As the primary air travel hub for the Carolinas and gateway to much of the American Southeast, Charlotte Douglas International Airport services millions of travelers every year. To bolster its ability to offer premiere air travel services, the city of Charlotte enacted a $2.5 billion renovation project entitled “Destination CLT,” which will revamp several elements of the airport and its facilities by 2025. This dramatic overhaul focuses primarily on large-scale physical expansions, including the construction of new gates, a new runway, expanded roadways and curbfronts, and a new air traffic control tower. Though impressive, these renovations didn’t exactly bring a “wow” factor that the airport hoped to inject into their passengers’ overall experience. For that objective, they turned towards finding a futuristic digital art feature that could serve as a defining symbol for the airport and the city as a whole.
Charlotte is one of the fastest growing cities in the country and it relies on its airport to facilitate this growth. The Destination CLT project was launched to bolster the ability of Charlotte Douglas International to service the millions of travelers flying to and from the burgeoning Metrolina region, but the physical construction elements only addressed the population growth of the area. The evolving cultural and technological influence of the area was also something the city hoped to represent through the airport and the Charlotte Arts and Science Council sought a digital art feature for Concourse A that fused technology, art, and design. The challenges of creating and integrating a large digital art feature of this nature into an airport in the middle of a renovation were stark. Not only did any physical elements of the feature need to be specified, designed, and integrated amidst the concourse-wide construction efforts, but this solution also needed to measure up in the face of powerful ambient light flooding through the concourse’s many windows. The artwork itself posed another obstacle, as the airport wanted something both completely original and fully connected to the region. To show this digital artwork, the airport also set the high bar of peerless image quality across an uninterrupted and seamlessly embedded digital surface.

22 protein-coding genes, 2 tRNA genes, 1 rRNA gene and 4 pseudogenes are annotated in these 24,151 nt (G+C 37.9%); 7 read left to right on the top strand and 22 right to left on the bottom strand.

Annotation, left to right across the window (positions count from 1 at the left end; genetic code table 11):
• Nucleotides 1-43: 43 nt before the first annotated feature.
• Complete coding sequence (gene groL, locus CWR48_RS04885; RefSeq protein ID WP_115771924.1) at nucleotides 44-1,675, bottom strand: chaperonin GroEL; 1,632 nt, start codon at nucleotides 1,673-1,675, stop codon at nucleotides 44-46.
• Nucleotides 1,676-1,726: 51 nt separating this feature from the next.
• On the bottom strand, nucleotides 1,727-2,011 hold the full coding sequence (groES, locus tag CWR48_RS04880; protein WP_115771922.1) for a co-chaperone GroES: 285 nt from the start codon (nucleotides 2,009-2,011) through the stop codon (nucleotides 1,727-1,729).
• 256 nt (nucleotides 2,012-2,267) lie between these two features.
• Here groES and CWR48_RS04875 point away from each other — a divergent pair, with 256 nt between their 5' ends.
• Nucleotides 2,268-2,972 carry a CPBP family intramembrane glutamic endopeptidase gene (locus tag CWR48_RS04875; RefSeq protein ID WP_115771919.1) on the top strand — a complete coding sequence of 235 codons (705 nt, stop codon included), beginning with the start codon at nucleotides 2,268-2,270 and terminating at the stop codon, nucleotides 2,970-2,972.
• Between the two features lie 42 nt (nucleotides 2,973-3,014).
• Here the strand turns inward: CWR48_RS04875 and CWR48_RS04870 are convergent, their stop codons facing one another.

Addressing the challenges in front of them, the Charlotte Arts and Science Council brought on experts the project management group DG Hunt & Associates. Prior to settling on a particular technology option for the eventual artwork, the team opted to first select an artist. The team turned to renowned digital sculptor Refik Anadol, who agreed with the goal of seamlessly integrating digital artwork that reflects the movement and traffic of the airport. Anadol quickly voiced his preference for one particular solution ideally suited to his creations. “Once we picked Refik as the artist to do this project we presented the Nanolumens solutions to him and he immediately knew their displays would be perfect for this project and for his artwork,” says Marcus Mitchell, the Program Director for the Charlotte Arts & Science Council. Originally intending to go with projection technology, the team changed course after consulting Anadol and realizing projectors couldn’t possibly compete with the concourse’s ambient light levels. Eventually the decision was made to install three separate Nanolumens LED displays, one an Engage Series with a 2.5 mm pixel pitch, and two from the Performance Series with 4.7 mm pixel pitches. These displays were then integrated with the help of the experts from the integration firm Cenero.
Today, Anadol’s digital sculpture Interconnected runs 24 hours a day in Concourse A on the three Nanolumens displays, constantly regenerating mesmeric waves of visuals influenced by airport data like arrivals, departures, and other passenger details. To hear Anadol say it, “the artwork being displayed is constantly changing and evolving as it responds to the ever changing flow of data, creating a living snapshot of the invisible patterns that surround us as we travel.” The primary Engage Series display is 10 feet tall and extends 140 feet along the length of an exterior stunning visuals.
The Nanolumens Engage Series display is 140-feet wide by 8-feet tall with a 2.5mm pixel pitch. One Performance Series display is 36-feet wide by 18.5 feet tall, while the other is 28 feet wide by 14 feel tall. Both use a 4mm pixel pitch. These displays are optimized for flat installations and high brightness. Each of these displays are approximately 79mm deep, are front serviceable, and run 24-hours a day.